Nanoengineers at the University of California San Diego have developed an energy-efficient recycling process that restores used cathodes from spent lithium ion batteries and makes them work just as good as new. The process involves harvesting the degraded cathode particles from a used battery and then boiling and heat treating them. Researchers built new batteries using the regenerated cathodes. Charge storage capacity, charging time and battery lifetime were all restored to their original levels.
This work presents a solution to an environmental concern regarding lithium ion batteries: what to do with them when they wear out. Less than five percent of used lithium ion batteries are recycled today.
“Think about the millions of tons of lithium ion battery waste in the future, especially with the rise of electric vehicles, and the depletion of precious resources like lithium and cobalt–mining more of these resources will contaminate our water and soil. If we can sustainably harvest and reuse materials from old batteries, we can potentially prevent such significant environmental damage and waste,” said Zheng Chen, a professor of nanoengineering at UC San Diego.
Chen, who is affiliated with the Sustainable Power and Energy Center at UC San Diego, says this work could also address economic issues related to battery waste. “The price of lithium, cobalt and nickel has increased significantly. Recovering these expensive materials could lower battery costs,” he said.
The new recycling method, published recently in Green Chemistry, can be used to recover and restore a lithium ion battery cathode material called lithium cobalt oxide, which is widely used in consumer electronic devices including smartphones and laptops. The method also works on NMC, a popular lithium cathode containing nickel, manganese and cobalt, which is used in most electric vehicles.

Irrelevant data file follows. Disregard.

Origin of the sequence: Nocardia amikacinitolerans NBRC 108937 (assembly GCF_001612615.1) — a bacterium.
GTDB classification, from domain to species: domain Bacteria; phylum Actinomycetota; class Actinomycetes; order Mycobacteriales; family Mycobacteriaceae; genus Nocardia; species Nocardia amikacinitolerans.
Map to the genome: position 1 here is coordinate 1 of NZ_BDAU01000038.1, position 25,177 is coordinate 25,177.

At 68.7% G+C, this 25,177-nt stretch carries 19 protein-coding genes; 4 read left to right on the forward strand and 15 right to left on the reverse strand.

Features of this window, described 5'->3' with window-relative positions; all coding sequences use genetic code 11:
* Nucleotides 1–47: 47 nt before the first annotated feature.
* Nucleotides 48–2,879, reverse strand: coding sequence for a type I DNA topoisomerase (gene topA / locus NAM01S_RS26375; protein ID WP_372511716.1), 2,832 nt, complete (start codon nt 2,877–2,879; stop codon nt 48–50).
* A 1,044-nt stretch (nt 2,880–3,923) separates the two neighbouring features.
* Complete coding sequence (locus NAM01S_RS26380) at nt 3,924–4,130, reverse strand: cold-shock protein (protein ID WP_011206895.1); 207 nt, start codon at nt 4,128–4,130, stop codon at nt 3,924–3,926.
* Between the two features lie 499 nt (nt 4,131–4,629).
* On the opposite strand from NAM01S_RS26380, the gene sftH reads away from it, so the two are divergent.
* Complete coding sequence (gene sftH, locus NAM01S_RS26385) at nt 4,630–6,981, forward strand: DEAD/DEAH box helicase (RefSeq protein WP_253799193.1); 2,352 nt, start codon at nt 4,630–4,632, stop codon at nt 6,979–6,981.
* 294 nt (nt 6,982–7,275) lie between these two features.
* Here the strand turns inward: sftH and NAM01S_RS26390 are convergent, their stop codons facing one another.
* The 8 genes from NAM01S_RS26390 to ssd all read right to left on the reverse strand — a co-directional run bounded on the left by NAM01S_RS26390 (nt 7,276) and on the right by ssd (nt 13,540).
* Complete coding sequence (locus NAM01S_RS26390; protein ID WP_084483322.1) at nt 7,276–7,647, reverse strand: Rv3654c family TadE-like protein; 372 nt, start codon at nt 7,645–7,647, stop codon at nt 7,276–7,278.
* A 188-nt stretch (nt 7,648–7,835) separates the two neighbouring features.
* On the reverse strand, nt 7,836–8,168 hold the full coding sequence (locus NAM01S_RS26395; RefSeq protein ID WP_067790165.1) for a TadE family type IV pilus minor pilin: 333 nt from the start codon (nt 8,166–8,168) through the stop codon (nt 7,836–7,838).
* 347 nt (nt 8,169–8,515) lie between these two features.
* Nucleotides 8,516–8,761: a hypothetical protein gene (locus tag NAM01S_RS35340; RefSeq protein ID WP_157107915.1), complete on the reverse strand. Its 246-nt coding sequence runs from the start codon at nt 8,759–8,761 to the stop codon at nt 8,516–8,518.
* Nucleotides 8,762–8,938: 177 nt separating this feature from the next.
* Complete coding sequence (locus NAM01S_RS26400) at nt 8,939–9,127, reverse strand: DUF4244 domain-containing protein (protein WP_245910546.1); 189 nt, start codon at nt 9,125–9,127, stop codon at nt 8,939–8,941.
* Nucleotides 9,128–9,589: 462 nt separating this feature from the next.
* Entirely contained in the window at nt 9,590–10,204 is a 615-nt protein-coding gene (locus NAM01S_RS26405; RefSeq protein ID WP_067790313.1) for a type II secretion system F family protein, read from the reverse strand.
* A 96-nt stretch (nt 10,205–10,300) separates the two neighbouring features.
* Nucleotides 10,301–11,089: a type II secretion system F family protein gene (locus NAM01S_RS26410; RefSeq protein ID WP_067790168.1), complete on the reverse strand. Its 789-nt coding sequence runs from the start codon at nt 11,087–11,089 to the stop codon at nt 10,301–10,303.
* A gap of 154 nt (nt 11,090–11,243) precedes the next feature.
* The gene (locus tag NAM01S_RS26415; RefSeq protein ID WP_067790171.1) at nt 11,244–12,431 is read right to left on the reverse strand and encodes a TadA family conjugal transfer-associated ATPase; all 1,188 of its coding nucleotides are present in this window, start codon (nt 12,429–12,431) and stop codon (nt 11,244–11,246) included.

The method involves first collecting cathode particles from spent lithium ion batteries. Researchers then pressurize the cathode particles in a hot, alkaline, solution containing lithium salt–this solution can be recycled and reused to process more batches. Afterwards, the particles go through a short annealing process in which they are heated to 800 C and then cooled very slowly.
Researchers made new cathodes from the regenerated particles and then tested them in batteries built in the lab. The new cathodes showed the same energy storage capacity, charging time and lifetime as the originals.
An interesting thing about this process, Chen noted, is that it’s essentially the same one that’s used to make the original cathode particles. “We can simply restore the degraded material by putting it through the same processing steps,” he said.
As a lithium ion battery wears out, the cathode material loses some of its lithium atoms. The cathode’s atomic structure also changes such that it’s less capable of moving ions in and out. The recycling process that Chen’s group developed restores both the cathode’s lithium concentration and atomic structure back to their original states.
Overall, the recycling process uses 5.9 megajoules of energy, equivalent to the energy in about three quarters of a cup of gasoline, to restore one kilogram of cathode material. Several other lithium ion battery cathode recycling processes that are being developed use at least twice that energy.
The goal is to optimize this process for industrial scales. Chen’s team is planning to work with battery companies in Asia. A particular area of improvement is the cathode harvesting step, Chen said. Right now, the particles have to be manually picked out from the rest of the battery. Researchers are working on simplifying this step so that the entire process is industrially viable.
Chen’s team is refining this process so that it can be used to recycle any type of lithium ion battery cathode material, in addition to lithium cobalt oxide and lithium NMC. “The goal is to make this a general recycling process for all cathodes,” Chen said. The team is also working on a process to recycle used anodes.